De Morgan's Laws (Set Theory)/Set Difference/General Case/Difference with Intersection

From ProofWiki
Jump to navigation Jump to search

Theorem

Let $S$ and $T$ be sets.

Let $\powerset T$ be the power set of $T$.

Let $\mathbb T \subseteq \powerset T$.


Then:

$\displaystyle S \setminus \bigcap \mathbb T = \bigcup_{T' \mathop \in \mathbb T} \paren {S \setminus T'}$

where:

$\displaystyle \bigcap \mathbb T := \set {x: \forall T' \in \mathbb T: x \in T'}$

that is, the intersection of $\mathbb T$


Proof

Suppose:

$\displaystyle x \in S \setminus \bigcap \mathbb T$

Note that by Set Difference is Subset we have that $x \in S$ (we need this later).

Then:

\(\displaystyle x\) \(\in\) \(\displaystyle S \setminus \bigcap \mathbb T\)
\(\displaystyle \leadstoandfrom \ \ \) \(\displaystyle x\) \(\notin\) \(\displaystyle \bigcap \mathbb T\) Definition of Set Difference
\(\displaystyle \leadstoandfrom \ \ \) \(\displaystyle \neg (\forall T' \in \mathbb T: (x\) \(\in\) \(\displaystyle T'))\) Definition of Intersection of Set of Sets
\(\displaystyle \leadstoandfrom \ \ \) \(\displaystyle \exists T' \in \mathbb T: \neg (x\) \(\in\) \(\displaystyle T')\) De Morgan's Laws (Predicate Logic)
\(\displaystyle \leadstoandfrom \ \ \) \(\displaystyle \exists T' \in \mathbb T: x\) \(\in\) \(\displaystyle S \setminus T'\) Definition of Set Difference: note $x \in S$ from above
\(\displaystyle \leadstoandfrom \ \ \) \(\displaystyle x\) \(\in\) \(\displaystyle \bigcup_{T' \mathop \in \mathbb T} \paren {S \setminus T'}\) Definition of Union of Set of Sets


Therefore:

$S \setminus \bigcap \mathbb T = \bigcup_{T' \mathop \in \mathbb T} \paren {S \setminus T'}$

$\blacksquare$


Caution

It is tempting to set up an argument to prove the general case using induction. While this works, and is a perfectly valid demonstration for an elementary student in how such proofs are crafted, such a proof is inadequate as it is valid only when $\mathbb T$ is finite.

The proof as given above relies only upon De Morgan's laws as applied to predicate logic. Thus the uncountable case has been reduced to a result in logic.

However, for better or worse, the following is an example of how one might achieve this result using induction.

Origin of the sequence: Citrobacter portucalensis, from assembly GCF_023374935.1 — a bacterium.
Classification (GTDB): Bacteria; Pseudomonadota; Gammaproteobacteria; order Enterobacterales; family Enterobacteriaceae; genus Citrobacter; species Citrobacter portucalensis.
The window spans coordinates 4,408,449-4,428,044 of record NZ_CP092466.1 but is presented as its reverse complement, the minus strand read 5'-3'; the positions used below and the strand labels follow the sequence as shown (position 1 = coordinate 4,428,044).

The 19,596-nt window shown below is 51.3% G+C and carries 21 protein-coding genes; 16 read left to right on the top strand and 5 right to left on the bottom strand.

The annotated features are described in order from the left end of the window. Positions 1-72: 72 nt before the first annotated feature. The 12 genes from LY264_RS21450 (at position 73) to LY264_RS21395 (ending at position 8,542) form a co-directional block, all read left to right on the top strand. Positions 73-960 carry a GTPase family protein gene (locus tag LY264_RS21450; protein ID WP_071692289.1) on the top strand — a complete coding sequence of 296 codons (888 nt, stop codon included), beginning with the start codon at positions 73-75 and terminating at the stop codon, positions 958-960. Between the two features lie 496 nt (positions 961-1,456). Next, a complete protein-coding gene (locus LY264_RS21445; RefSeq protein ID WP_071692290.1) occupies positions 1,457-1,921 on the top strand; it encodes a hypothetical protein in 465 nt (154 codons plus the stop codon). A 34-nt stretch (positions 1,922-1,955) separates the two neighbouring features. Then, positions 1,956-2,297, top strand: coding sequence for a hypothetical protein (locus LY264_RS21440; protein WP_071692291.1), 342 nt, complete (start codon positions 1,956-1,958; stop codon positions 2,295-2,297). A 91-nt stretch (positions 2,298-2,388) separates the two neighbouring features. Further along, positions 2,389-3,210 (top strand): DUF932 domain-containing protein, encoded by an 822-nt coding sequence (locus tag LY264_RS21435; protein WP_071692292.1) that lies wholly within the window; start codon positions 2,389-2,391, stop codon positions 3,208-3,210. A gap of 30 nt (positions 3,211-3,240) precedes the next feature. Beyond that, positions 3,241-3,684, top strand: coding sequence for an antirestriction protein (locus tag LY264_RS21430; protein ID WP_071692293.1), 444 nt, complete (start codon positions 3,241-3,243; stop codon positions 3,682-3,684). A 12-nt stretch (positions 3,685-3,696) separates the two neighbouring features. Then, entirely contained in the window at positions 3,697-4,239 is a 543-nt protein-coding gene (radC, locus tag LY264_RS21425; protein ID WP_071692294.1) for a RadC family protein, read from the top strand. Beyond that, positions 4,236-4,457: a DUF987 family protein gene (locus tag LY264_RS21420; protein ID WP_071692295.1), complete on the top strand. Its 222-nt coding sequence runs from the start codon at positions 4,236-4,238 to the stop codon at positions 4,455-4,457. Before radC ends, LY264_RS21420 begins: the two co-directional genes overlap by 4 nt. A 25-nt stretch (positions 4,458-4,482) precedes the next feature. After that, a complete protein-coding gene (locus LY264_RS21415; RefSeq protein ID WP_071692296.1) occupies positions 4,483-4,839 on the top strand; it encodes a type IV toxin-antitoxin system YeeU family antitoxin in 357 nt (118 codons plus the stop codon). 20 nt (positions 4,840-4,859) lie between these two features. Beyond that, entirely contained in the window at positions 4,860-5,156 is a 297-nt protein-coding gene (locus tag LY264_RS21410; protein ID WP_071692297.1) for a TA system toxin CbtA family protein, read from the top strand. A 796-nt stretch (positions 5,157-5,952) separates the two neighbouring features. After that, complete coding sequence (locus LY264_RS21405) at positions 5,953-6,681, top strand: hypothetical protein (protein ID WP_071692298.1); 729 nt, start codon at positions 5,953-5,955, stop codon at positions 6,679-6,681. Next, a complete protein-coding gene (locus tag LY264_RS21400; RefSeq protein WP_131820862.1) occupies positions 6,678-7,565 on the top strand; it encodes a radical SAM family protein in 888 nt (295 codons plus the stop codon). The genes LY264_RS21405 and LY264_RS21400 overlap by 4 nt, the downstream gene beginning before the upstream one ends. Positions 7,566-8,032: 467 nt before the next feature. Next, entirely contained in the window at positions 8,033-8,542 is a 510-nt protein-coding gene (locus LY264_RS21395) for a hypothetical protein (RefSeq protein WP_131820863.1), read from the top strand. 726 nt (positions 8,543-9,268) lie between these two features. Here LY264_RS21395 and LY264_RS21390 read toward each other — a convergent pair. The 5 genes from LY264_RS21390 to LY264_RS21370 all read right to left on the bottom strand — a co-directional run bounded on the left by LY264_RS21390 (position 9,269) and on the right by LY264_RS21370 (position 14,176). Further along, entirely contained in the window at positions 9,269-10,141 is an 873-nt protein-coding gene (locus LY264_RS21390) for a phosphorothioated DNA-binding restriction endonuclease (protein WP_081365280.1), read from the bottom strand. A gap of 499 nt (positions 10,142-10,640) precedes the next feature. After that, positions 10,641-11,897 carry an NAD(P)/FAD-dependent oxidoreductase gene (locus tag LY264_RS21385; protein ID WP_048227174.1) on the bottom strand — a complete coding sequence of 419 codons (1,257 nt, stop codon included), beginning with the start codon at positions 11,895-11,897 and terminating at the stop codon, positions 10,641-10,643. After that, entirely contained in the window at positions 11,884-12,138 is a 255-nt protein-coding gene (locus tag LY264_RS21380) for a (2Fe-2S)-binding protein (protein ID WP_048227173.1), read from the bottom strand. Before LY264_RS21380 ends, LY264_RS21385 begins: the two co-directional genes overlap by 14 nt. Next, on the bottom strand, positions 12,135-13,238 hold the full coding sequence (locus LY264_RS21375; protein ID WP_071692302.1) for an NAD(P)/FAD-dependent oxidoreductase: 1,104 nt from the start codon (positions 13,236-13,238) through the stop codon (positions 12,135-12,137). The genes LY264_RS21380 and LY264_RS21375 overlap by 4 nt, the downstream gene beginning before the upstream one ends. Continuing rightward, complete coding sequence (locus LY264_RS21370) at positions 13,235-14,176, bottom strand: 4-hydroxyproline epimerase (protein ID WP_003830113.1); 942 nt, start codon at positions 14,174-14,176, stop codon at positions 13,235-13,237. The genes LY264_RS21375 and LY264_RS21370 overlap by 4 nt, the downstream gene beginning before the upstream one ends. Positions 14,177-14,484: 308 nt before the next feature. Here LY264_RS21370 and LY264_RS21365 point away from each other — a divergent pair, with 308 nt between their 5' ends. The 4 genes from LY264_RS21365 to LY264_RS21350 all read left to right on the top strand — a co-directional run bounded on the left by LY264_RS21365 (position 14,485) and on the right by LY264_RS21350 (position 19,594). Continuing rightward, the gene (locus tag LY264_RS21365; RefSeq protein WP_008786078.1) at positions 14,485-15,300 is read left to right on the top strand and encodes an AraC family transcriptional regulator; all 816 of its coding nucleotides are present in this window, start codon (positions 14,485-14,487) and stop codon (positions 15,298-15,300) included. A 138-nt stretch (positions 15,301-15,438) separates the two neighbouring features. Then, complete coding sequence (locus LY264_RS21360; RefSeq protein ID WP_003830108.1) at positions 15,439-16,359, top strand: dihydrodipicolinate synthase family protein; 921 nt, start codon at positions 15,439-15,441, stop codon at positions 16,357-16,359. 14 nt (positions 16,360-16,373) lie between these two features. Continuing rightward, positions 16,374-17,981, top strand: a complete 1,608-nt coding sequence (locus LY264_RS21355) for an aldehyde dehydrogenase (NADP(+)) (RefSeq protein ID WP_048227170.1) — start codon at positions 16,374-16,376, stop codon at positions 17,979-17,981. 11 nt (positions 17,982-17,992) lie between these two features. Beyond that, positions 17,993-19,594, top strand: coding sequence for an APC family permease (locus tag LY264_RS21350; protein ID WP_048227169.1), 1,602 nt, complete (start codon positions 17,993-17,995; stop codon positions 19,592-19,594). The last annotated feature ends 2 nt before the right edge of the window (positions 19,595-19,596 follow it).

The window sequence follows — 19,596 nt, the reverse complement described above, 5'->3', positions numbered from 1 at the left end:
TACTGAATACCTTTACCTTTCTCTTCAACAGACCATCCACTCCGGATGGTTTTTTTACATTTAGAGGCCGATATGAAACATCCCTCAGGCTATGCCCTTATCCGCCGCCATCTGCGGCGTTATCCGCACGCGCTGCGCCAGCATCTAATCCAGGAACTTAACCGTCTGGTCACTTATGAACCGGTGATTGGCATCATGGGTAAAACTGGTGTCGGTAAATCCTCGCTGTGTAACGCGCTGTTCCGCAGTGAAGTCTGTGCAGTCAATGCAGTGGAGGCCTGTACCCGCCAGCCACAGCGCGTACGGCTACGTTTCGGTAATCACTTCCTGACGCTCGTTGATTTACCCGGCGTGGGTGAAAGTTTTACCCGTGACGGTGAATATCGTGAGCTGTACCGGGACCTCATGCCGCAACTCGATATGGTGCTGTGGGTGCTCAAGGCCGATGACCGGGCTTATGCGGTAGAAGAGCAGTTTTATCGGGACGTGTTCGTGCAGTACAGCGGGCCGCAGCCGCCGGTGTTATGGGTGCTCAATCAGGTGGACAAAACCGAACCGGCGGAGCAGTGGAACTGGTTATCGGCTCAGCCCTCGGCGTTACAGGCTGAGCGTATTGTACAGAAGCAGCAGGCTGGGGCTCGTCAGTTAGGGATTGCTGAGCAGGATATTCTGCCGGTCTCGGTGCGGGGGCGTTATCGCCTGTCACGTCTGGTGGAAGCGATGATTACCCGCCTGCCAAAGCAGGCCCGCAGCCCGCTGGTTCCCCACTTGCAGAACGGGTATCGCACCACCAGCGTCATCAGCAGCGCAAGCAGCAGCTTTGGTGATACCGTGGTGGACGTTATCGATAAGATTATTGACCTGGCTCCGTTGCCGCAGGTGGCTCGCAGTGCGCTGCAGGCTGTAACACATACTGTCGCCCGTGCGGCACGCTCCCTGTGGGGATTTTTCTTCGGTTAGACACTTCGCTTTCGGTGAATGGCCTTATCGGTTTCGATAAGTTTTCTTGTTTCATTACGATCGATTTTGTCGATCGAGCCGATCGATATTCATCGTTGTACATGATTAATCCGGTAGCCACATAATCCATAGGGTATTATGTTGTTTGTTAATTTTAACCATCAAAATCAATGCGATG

Proof by Induction

Let the cardinality $\card I$ of the indexing set $I$ be $n$.

Then by the definition of cardinality, it follows that $I \cong \N^*_n$ and we can express the proposition:

$\displaystyle S \setminus \bigcap_{i \mathop \in I} T_i = \bigcup_{i \mathop \in I} \paren {S \setminus T_i}$

as:

$\displaystyle S \setminus \bigcap_{i \mathop = 1}^n T_i = \bigcup_{i \mathop = 1}^n \paren {S \setminus T_i}$

The proof of this is more amenable to proof by Principle of Mathematical Induction.


For all $n \in \N_{>0}$, let $\map P n$ be the proposition:

$\displaystyle S \setminus \bigcap_{i \mathop = 1}^n T_i = \bigcup_{i \mathop = 1}^n \paren {S \setminus T_i}$


$\map P 1$ is true, as this just says $S \setminus T_1 = S \setminus T_1$.


Base Case

$\map P 2$ is the case:

$S \setminus \paren {T_1 \cap T_2} = \paren {S \setminus T_1} \cup \paren {S \setminus T_2}$

which has been proved.

This is our basis for the induction.


Induction Hypothesis

Now we need to show that, if $\map P k$ is true, where $k \ge 2$, then it logically follows that $\map P {k + 1}$ is true.


So this is our induction hypothesis:

$\displaystyle S \setminus \bigcap_{i \mathop = 1}^k T_i = \bigcup_{i \mathop = 1}^k \paren {S \setminus T_i}$


Induction Step

Now we need to show:

$\displaystyle S \setminus \bigcap_{i \mathop = 1}^{k + 1} T_i = \bigcup_{i \mathop = 1}^{k + 1} \paren {S \setminus T_i}$


This is our induction step:

\(\displaystyle S \setminus \bigcap_{i \mathop = 1}^{k + 1} T_i\) \(=\) \(\displaystyle S \setminus \paren {\bigcap_{i \mathop = 1}^k T_i \cap T_{k + 1} }\) Intersection is Associative
\(\displaystyle \) \(=\) \(\displaystyle \paren {S \setminus \bigcap_{i \mathop = 1}^k T_i} \cup \paren {S \setminus T_{k + 1} }\) Base case
\(\displaystyle \) \(=\) \(\displaystyle \paren {\bigcup_{i \mathop = 1}^k \paren {S \setminus T_i} } \cup \paren {S \setminus T_{k + 1} }\) Induction hypothesis
\(\displaystyle \) \(=\) \(\displaystyle \bigcup_{i \mathop = 1}^{k + 1} \paren {S \setminus T_i}\) Union is Associative


So $\map P k \implies \map P {k + 1}$ and the result follows by the Principle of Mathematical Induction.


Therefore:

$\displaystyle S \setminus \bigcap_{i \mathop = 1}^n T_i = \bigcup_{i \mathop = 1}^n \paren {S \setminus T_i}$

that is:

$\displaystyle S \setminus \bigcap_{i \mathop \in I} T_i = \bigcup_{i \mathop \in I} \paren {S \setminus T_i}$

$\blacksquare$


Source of Name

This entry was named for Augustus De Morgan.


Sources